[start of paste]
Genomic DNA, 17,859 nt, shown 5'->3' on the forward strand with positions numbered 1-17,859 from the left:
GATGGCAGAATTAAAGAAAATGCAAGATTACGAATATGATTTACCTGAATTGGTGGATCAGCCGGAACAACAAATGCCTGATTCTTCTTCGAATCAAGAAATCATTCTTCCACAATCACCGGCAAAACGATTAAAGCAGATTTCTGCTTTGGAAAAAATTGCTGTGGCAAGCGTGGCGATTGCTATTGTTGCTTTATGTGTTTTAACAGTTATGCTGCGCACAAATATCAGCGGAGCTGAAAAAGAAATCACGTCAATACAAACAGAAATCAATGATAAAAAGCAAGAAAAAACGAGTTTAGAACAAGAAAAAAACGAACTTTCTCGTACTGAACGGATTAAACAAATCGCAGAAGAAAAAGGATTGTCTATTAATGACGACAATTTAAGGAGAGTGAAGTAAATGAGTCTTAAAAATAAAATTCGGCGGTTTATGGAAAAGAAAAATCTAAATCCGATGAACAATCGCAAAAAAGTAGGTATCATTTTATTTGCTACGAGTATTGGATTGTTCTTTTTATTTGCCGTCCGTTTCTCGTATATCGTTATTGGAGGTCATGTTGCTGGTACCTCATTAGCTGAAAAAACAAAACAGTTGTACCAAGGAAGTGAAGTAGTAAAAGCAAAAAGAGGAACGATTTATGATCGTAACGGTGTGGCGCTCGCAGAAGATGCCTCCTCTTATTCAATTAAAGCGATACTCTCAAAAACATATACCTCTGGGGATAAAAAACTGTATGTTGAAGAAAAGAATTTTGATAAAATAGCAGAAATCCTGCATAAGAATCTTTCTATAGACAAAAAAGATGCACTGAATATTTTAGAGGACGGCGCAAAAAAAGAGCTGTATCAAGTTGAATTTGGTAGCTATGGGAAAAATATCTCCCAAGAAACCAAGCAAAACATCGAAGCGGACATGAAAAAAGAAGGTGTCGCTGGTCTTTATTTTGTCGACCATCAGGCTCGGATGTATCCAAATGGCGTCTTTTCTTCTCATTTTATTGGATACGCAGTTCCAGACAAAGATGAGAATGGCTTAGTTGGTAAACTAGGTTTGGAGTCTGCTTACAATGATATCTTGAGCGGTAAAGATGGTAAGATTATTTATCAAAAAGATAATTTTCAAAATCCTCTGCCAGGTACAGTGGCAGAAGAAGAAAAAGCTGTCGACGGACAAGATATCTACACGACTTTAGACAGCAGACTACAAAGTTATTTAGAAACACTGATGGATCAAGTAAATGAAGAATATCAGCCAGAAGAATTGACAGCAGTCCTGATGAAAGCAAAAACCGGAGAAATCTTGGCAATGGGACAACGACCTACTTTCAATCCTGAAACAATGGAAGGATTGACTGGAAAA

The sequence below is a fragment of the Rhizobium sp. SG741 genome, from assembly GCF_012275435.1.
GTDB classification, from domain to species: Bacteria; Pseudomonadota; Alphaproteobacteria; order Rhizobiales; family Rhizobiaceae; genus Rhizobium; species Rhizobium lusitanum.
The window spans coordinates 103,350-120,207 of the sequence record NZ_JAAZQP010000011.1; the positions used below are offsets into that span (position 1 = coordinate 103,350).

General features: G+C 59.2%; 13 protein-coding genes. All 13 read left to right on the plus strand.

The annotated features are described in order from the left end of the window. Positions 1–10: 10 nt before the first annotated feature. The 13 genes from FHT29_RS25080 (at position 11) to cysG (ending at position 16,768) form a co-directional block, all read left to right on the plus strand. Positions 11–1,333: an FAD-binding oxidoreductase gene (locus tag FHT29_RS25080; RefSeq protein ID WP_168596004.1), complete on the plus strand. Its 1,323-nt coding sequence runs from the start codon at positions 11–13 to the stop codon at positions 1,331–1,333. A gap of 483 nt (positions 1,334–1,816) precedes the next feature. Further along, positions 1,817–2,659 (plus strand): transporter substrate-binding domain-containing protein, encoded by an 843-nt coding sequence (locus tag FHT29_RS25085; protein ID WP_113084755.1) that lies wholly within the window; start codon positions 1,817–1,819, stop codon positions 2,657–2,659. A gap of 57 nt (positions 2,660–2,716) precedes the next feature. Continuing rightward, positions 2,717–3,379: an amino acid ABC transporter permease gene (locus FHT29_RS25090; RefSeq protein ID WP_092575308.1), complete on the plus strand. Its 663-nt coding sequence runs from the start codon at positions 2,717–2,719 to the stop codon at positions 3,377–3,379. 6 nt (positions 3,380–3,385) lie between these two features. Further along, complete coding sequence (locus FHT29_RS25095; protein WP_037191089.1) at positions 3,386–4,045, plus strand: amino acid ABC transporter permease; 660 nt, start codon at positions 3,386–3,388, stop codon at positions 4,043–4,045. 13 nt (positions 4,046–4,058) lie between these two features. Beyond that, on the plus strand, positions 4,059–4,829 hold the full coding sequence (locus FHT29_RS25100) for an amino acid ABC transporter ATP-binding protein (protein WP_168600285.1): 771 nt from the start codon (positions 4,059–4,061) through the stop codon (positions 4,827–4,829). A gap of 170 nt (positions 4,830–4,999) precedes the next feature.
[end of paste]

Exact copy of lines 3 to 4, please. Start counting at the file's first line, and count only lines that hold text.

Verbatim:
The sequence below is a fragment of the Rhizobium sp. SG741 genome, from assembly GCF_012275435.1.
GTDB classification, from domain to species: Bacteria; Pseudomonadota; Alphaproteobacteria; order Rhizobiales; family Rhizobiaceae; genus Rhizobium; species Rhizobium lusitanum.